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The Montells and EVIL...A Florida Garage Legacy

There’s as much interest in individual state’s garage output as there is for city wide scenes. Examining a state-wide phenomenon, though, becomes a bit more difficult when cities aren’t within five hours of each other. And while your grandparents might find Florida an hospitable place to call home for the last few years of their collective lives, the garage scene down there wasn’t a singular pillar of sound. It had its sundry derivations. But between the Montells and EVIL, there was a bit of similarity. Not too much, though…

Probably, the reason make a connection between these two groups – apart from the fact that Corduroy Records saw fit to toss the two band’s on a single disc – is the fact that each counted the same bass player in its ranks for a bit. That’s a pretty tawdry relationship, but that’s what’s served to tie the two groups together.

Judging by the name each ensemble choose, listeners, before even plopping down some scratch for this disc, should be able to guess which ensemble’s gonna rank as a bit nastier.

Founded as the Montells were in the middle of falling apart, EVIL comes off as a better purveyor of Brit stuff that everyone was working to borrow from extensively at the time. In the group’s cover of “Whatcha Gonna Do,” EVIL works up a pretty heady blossom of feedback during the track’s break. Despite the song being tied to another group’s catalog, EVIL’s still able to craft a work that sounds personal. The group’s singer, John Doyle, seems to be on the way to ruining his throat for future endeavors, but seeing as there weren’t too many songs in EVIL’s future, it probably didn’t matter.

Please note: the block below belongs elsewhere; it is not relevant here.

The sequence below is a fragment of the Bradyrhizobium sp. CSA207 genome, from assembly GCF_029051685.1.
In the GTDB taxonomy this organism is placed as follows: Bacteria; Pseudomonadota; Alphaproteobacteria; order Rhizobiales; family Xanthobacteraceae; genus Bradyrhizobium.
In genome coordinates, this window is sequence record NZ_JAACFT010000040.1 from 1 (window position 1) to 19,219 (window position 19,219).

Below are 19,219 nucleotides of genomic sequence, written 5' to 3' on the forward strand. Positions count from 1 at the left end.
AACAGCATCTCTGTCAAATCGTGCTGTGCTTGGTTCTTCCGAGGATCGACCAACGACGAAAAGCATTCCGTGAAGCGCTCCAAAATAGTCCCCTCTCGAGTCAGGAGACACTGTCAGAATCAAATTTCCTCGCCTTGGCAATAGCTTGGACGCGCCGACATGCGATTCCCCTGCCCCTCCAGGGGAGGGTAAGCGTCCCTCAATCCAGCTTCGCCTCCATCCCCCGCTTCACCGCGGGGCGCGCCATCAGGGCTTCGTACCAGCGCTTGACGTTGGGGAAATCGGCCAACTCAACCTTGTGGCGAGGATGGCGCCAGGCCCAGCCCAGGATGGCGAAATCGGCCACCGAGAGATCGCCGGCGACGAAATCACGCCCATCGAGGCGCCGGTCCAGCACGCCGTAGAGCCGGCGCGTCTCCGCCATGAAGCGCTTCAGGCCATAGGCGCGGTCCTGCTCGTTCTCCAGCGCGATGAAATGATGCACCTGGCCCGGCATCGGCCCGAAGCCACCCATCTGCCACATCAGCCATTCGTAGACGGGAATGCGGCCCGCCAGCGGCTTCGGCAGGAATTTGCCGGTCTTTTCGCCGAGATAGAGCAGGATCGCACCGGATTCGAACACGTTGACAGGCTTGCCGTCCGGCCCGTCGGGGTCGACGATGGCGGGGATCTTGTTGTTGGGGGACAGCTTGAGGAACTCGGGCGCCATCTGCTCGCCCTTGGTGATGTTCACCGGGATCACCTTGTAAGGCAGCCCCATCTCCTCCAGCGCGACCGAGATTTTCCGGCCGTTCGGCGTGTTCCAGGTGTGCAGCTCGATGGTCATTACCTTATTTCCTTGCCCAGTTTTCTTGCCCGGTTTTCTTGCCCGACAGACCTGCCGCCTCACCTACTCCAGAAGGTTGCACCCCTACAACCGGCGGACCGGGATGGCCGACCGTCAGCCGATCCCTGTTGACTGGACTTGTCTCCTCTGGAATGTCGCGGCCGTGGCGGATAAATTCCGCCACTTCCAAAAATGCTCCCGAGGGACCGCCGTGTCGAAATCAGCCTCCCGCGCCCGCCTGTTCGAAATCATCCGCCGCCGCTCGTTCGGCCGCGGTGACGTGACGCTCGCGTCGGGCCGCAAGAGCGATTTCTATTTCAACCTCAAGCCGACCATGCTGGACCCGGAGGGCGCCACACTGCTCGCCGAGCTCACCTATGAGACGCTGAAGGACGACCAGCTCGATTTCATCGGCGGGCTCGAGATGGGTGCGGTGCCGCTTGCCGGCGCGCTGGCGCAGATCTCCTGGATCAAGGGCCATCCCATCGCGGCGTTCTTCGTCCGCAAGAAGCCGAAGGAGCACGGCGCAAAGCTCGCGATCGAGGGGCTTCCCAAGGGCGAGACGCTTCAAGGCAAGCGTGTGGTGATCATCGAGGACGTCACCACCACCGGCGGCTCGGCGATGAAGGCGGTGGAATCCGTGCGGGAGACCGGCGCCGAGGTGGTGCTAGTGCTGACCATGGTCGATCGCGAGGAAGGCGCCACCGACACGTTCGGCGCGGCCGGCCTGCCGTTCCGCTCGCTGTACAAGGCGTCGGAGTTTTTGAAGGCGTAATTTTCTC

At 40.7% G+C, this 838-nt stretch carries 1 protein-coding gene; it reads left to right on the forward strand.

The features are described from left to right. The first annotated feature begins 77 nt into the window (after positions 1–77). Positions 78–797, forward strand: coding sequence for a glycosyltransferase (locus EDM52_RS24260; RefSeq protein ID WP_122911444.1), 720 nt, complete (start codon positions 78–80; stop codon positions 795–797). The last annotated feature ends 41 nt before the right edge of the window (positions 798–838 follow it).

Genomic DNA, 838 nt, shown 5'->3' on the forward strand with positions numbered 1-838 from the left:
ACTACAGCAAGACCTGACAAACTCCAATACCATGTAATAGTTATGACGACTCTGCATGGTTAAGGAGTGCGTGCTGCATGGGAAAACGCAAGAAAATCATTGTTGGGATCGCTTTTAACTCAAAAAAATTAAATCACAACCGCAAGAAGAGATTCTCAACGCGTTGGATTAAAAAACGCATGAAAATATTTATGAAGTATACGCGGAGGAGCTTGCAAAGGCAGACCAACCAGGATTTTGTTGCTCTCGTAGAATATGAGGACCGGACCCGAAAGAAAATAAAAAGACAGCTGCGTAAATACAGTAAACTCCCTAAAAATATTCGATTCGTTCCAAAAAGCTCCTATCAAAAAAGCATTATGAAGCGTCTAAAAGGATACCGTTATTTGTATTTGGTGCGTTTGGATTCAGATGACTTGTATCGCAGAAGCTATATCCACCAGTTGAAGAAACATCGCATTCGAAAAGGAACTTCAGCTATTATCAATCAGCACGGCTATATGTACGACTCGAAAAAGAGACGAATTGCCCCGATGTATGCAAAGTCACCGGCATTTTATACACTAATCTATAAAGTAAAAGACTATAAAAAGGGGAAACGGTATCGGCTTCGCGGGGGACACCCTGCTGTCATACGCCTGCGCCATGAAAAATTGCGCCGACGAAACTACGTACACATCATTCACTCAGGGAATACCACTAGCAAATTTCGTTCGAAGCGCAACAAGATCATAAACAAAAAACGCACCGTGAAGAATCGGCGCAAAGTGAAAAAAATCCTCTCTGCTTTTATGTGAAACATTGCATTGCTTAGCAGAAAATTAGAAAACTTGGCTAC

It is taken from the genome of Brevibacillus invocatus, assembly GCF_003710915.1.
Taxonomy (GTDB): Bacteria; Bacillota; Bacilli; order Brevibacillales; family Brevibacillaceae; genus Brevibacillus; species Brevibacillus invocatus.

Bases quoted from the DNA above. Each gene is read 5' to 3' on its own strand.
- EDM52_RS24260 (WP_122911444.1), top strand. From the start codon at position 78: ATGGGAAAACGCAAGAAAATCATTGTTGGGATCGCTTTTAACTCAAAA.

That being said, EVIL possessed the ability to reel in its unhinged prattling on efforts like “I Know I’ll Die.” Moving from sixties’ styled punk to something of a ballad was probably a necessity if a band wanted to play local dances. But even on this softer track, the sentiment expressed isn’t anything short anti-social.

Interspersed with those EVIL tracks are the Montells’ earlier recordings. That latter band doesn’t sound like wimps, but come off a bit more timid when contrasted to what else is included on this split. Even with that, “Don't Bring Me Down” ratchets up the tempo. And even if it’s not a pre-punker classic, it does the job. Just like everything else on here, the effort points to the future without ever exploding the bounds of what was then currently acceptable.